Unlike big corporations like Sony that have boards and shareholders, the N.F.L.’s 32 owners essentially govern themselves. Commissioner Roger Goodell serves at the pleasure of the owners, and he cannot force them to hire coaches of color, nor can he impose quotas. He rarely uses his bully pulpit to pressure the owners about hiring practices or anything else.
Marvin Lewis, who is black and has been without a head coaching job since 2018, acknowledged that owners are essentially unaccountable. “This is somebody’s business, this is somebody’s franchise, and nobody’s going to tell them who to hire,” said Lewis, who guided the Cincinnati Bengals to the playoffs seven times in 16 seasons as head coach.
Richard Sherman, a cornerback for the San Francisco 49ers, said the actions of N.F.L. owners give him little faith that they have any interest in changing their ways. Just two N.F.L. owners are not white.
“Owners still look a certain way, they still come from a very old background,” Sherman said. “They could not care less.”
Race continues to be a fraught issue for the N.F.L. The league was roiled when black players knelt during the playing of the national anthem to shine a light on police brutality. The controversy went into hyper-drive when President Trump urged the owners to fire players who protested. Colin Kaepernick, the former quarterback who popularized kneeling during the anthem, has been out of work since 2017.
This year, each of the five teams with open head coaching slots reportedly spoke with candidates of color. The Carolina Panthers, Giants and Cleveland Browns interviewed Kansas City Chiefs offensive coordinator Eric Bieniemy. The Dallas Cowboys brought in Lewis. So far, only Ron Rivera, who is Hispanic and was fired last year by the Panthers, has received a job, as head coach in Washington.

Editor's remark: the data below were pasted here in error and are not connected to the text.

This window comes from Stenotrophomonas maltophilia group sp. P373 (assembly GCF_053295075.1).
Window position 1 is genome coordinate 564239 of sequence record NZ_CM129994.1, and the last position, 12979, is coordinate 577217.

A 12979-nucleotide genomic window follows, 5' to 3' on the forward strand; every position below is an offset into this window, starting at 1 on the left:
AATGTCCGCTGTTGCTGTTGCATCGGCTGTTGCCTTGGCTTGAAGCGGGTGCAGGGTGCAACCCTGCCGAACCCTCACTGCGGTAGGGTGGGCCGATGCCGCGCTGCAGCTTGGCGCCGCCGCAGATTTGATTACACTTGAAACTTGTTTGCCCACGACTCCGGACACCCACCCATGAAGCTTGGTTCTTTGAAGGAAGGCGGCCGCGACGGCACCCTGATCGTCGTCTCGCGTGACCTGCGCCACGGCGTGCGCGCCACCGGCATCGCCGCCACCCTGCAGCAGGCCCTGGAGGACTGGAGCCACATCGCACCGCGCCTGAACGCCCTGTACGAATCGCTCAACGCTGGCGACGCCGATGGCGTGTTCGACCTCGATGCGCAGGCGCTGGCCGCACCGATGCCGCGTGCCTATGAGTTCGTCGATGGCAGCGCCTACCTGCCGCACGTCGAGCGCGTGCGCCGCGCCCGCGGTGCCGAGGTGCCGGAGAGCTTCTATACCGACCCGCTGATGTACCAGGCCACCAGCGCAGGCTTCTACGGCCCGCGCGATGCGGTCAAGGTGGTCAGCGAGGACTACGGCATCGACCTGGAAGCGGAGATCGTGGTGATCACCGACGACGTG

Diversity advocates say that the preference for white coaches and general managers is unlikely to change much until more team owners are people of color.
While 28 percent of management jobs at the league headquarters belong to people of color, the representation among the teams’ top front-office executives is 11 percent, according to the Institute for Diversity and Ethics in Sport, which compiles an annual report on the hiring of women and minorities in the N.F.L.
“People hire people they’re comfortable with, and the people you feel most comfortable with are people with similar ideas,” said Rod Graves, a former N.F.L. general manager and league executive who now runs the Fritz Pollard Alliance, which promotes diversity in football.
Jerry Jones, the owner of the Cowboys, hired Mike McCarthy, who won a Super Bowl with the Green Bay Packers. Both men are white. While the Cowboys followed the Rooney Rule and interviewed minority candidates, Jones revealed that he’d had his heart set on McCarthy all along.
“I knew Mike McCarthy long before he ever walked through these doors,” Jones said on Wednesday. “So much more went into how and why he’s sitting at this table today.”
The job interview, it seemed, was a mere formality.
As for the Giants, Mara touted the team’s search process, which he said included “the deepest and most talented group of candidates that I’ve seen.” Judge, 38, who until this season had never coached a unit in the N.F.L. other than special teams, prevailed because of his intangibles, Mara said.
Experts say the only way the N.F.L. will change is if the owners take it upon themselves to expand their view of available candidates.
The Rooney Rule could require teams to interview minority candidates not just for head coach and general manager, but for other coaching jobs. The rule could be expanded to front office positions, Graves at the Fritz Pollard Alliance said. The league office took a similar step in 2016 when it mandated that at least one woman be interviewed for any executive openings in the N.F.L. head office.
However, any rule forcing change would require N.F.L. owners to do something they rarely do — strip themselves of the power to do what they want.